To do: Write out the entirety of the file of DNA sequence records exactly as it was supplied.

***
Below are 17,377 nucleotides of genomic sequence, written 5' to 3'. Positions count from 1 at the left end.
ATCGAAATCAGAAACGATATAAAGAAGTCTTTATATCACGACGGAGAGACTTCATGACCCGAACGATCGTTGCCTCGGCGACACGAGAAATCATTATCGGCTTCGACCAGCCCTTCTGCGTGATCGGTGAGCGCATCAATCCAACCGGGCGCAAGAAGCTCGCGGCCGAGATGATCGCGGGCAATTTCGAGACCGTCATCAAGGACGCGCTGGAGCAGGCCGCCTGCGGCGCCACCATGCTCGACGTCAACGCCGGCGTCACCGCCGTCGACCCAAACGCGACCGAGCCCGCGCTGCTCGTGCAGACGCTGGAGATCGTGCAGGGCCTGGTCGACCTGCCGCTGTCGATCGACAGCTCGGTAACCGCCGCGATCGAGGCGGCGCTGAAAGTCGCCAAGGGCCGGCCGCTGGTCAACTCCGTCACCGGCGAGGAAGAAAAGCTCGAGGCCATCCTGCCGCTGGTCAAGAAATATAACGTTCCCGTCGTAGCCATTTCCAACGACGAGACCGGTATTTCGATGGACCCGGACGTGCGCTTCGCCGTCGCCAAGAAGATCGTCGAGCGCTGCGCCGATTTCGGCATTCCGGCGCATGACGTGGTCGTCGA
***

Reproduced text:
Below are 17,377 nucleotides of genomic sequence, written 5' to 3'. Positions count from 1 at the left end.
ATCGAAATCAGAAACGATATAAAGAAGTCTTTATATCACGACGGAGAGACTTCATGACCCGAACGATCGTTGCCTCGGCGACACGAGAAATCATTATCGGCTTCGACCAGCCCTTCTGCGTGATCGGTGAGCGCATCAATCCAACCGGGCGCAAGAAGCTCGCGGCCGAGATGATCGCGGGCAATTTCGAGACCGTCATCAAGGACGCGCTGGAGCAGGCCGCCTGCGGCGCCACCATGCTCGACGTCAACGCCGGCGTCACCGCCGTCGACCCAAACGCGACCGAGCCCGCGCTGCTCGTGCAGACGCTGGAGATCGTGCAGGGCCTGGTCGACCTGCCGCTGTCGATCGACAGCTCGGTAACCGCCGCGATCGAGGCGGCGCTGAAAGTCGCCAAGGGCCGGCCGCTGGTCAACTCCGTCACCGGCGAGGAAGAAAAGCTCGAGGCCATCCTGCCGCTGGTCAAGAAATATAACGTTCCCGTCGTAGCCATTTCCAACGACGAGACCGGTATTTCGATGGACCCGGACGTGCGCTTCGCCGTCGCCAAGAAGATCGTCGAGCGCTGCGCCGATTTCGGCATTCCGGCGCATGACGTGGTCGTCGA